Issues of Authorship in 19th Century Mexican Photography

Ancien mexicana cargando leña by François Aubert

Getty Research Institute: Ancien mexicana cargando leña by François Aubert circa 1865 and 1867.

For years photography researchers have struggled with the oh, so familiar question: who is the author of this photograph? Who is the person responsible for the intellectual content of an image? Who are the rightful owners of the images: the photographer or those who publish them? We’re not going to delve too deep into that subject and try to find the right answers to those questions, but we’ve found ourselves right smack in the middle of this ongoing debate.

This is a difficult post to write because unfortunately we have more open-ended questions than answers for our recent discoveries.

Firstly, we will state the facts and later we will list all the questions.

Fact #1: Photographers have never been very good at registering their own work since the beginning of the craft in 1839. At this time it was editors and publishers whom were more likely to do so; hence the confusion about a lot of signatures and authorship.

Fact #2: There is an album called “Souvenir du Mexique, circa 1860” found in a private collection in Mexico with 29 albumen prints. In most of these prints we can find descriptions, annotations or signatures by photographers François Aubert and J.J. Buis. 17 of these photographs are attributed to J.J. Buis.

Fact #3: There is an album with 17 albumen prints at the Société française de photographie (SFP) in Paris credited to J.J. Buis. The album is called “Vues du Mexique.” 16 of these prints’ titles match the ones in the album “Souvenir du Mexique, circa 1860”. However, of the 17, only one is signed by J.J. Buis: Village de Miacatlan, 32 lieux de Mexico (Fig. 2); none are credited to Aubert.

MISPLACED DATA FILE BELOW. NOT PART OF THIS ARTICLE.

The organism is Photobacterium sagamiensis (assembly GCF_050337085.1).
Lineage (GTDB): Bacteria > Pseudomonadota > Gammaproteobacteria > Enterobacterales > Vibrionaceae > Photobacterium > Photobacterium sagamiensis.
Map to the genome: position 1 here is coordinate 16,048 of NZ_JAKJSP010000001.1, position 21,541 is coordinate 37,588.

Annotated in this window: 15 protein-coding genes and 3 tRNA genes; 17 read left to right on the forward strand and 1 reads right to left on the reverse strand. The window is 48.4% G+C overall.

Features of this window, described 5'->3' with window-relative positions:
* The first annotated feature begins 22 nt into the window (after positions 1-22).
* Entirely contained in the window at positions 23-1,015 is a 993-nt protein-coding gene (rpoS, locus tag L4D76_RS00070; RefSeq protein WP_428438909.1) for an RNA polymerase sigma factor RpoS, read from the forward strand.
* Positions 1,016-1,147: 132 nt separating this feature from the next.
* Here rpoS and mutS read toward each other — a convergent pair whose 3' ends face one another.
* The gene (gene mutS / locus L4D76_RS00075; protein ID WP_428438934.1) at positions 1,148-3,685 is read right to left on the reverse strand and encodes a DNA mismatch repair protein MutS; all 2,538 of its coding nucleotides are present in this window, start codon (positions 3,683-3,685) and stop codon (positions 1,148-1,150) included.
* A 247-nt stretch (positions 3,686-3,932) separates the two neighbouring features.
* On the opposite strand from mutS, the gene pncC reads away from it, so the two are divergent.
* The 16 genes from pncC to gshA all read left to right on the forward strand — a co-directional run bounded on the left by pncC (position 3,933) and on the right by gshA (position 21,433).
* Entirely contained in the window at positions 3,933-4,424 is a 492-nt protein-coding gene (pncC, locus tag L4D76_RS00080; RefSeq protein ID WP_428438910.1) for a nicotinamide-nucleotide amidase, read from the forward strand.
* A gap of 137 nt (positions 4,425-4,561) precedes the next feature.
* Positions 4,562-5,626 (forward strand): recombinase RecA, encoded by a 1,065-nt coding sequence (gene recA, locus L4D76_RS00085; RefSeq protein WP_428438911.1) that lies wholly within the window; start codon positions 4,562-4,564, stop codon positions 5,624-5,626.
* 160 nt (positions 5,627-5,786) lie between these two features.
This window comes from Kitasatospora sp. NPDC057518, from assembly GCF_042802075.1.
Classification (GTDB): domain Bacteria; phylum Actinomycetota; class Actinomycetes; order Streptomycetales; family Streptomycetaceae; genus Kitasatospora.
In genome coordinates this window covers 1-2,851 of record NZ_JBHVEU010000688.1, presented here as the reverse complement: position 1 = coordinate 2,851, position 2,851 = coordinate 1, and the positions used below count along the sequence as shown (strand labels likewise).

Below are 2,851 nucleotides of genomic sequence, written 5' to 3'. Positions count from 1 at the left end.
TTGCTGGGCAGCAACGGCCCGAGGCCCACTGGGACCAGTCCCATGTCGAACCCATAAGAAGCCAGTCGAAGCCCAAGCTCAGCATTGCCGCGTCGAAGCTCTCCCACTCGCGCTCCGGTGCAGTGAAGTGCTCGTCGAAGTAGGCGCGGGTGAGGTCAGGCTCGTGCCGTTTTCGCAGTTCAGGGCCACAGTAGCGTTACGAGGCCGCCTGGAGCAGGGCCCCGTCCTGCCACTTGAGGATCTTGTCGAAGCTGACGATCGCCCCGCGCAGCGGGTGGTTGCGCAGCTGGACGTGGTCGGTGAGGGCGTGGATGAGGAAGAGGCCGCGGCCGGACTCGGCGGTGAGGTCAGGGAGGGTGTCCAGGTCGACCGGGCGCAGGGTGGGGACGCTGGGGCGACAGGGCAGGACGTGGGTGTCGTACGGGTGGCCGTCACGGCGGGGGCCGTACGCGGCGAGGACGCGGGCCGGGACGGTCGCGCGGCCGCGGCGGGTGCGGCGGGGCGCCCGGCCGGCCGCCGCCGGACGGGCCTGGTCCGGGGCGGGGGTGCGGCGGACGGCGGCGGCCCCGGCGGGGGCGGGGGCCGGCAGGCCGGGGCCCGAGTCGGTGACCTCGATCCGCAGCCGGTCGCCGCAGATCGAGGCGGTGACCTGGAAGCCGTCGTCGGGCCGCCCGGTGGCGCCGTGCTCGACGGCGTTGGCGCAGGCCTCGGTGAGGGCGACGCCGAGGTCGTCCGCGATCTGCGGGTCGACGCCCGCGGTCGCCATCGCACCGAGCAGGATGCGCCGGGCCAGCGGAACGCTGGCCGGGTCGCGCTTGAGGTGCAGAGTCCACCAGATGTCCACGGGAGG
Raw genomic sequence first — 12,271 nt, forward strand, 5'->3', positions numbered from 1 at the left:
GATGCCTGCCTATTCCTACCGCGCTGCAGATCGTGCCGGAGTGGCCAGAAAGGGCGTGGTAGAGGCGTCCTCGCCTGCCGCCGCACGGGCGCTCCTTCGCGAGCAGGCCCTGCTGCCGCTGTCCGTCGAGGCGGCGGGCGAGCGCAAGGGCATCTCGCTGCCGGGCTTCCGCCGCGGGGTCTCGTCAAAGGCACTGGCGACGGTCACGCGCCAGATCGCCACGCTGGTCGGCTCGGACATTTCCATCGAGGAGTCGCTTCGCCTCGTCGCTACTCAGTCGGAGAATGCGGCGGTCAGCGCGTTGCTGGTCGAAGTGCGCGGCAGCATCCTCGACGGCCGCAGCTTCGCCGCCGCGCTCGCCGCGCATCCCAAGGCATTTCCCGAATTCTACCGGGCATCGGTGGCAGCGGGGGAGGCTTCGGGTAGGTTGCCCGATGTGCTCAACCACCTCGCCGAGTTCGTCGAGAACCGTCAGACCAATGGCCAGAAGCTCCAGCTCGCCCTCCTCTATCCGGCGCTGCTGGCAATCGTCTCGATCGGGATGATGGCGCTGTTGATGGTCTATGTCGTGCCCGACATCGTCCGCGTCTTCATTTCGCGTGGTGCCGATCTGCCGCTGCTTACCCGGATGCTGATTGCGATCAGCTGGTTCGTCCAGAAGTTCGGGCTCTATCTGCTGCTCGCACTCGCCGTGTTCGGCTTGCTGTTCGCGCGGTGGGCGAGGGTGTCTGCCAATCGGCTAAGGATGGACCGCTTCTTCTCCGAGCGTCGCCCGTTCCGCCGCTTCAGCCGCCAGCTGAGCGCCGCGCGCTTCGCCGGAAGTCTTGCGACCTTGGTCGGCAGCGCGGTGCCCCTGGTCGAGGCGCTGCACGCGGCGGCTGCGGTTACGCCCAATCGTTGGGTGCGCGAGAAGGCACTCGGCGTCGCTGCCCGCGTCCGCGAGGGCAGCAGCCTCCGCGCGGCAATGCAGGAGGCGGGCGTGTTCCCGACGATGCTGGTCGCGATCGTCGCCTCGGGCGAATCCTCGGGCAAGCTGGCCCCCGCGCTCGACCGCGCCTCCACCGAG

Village de Miacatlan, 32 lieux de Mexico.

Fig. 1 – SFP: Village de Miacatlan, 32 lieux de Mexico. Signed by J.J Buis.

Fig 2 - Private Mexican Collection: Village de Miacatlan, 32 lieux de Mexico. Signed also by Buis.

Fig 2 – Close up of signature. Private Mexican Collection: Village de Miacatlan, 32 lieux de Mexico. Signed by J.J. Buis.

Fact #4: A decade worth of SFP bulletins were searched to establish the provenance of the album “Vues du Mexique”. Buis was never a member of the SFP and we do not know who donated it.

Fact #5: Several photographs from these two albums have been found in others credited to Désiré Charnay or Julio Michaud. However, we found a signature by Alphonse Pestel. You can see an example of this with fig. 4 and fig. 5.

Mexico. Vue prise sur les terrasses.

Fig 4 – Musée du Quai Branly: Mexico. Vue prise sur les terrasses. By Désiré Charnay.

Mexico. Vue prise sur les terrasses.

Fig 4 – Private Mexican Collection: Mexico. Vue prise sur les terrasses. Credited to Charnay but signed by Pestel.

Mexico. Vue prise sur les terrasses.

Fig 5 – Close up on signature of fig. 4.

Fact #6: Alphonse Pestel was a French photographer active in the 1860s and 1870s. He had a studio in Paris in 3, Boulevard Bonne-Nouvelle. Of J.J. Buis, we have no further information.

Pestel's signature.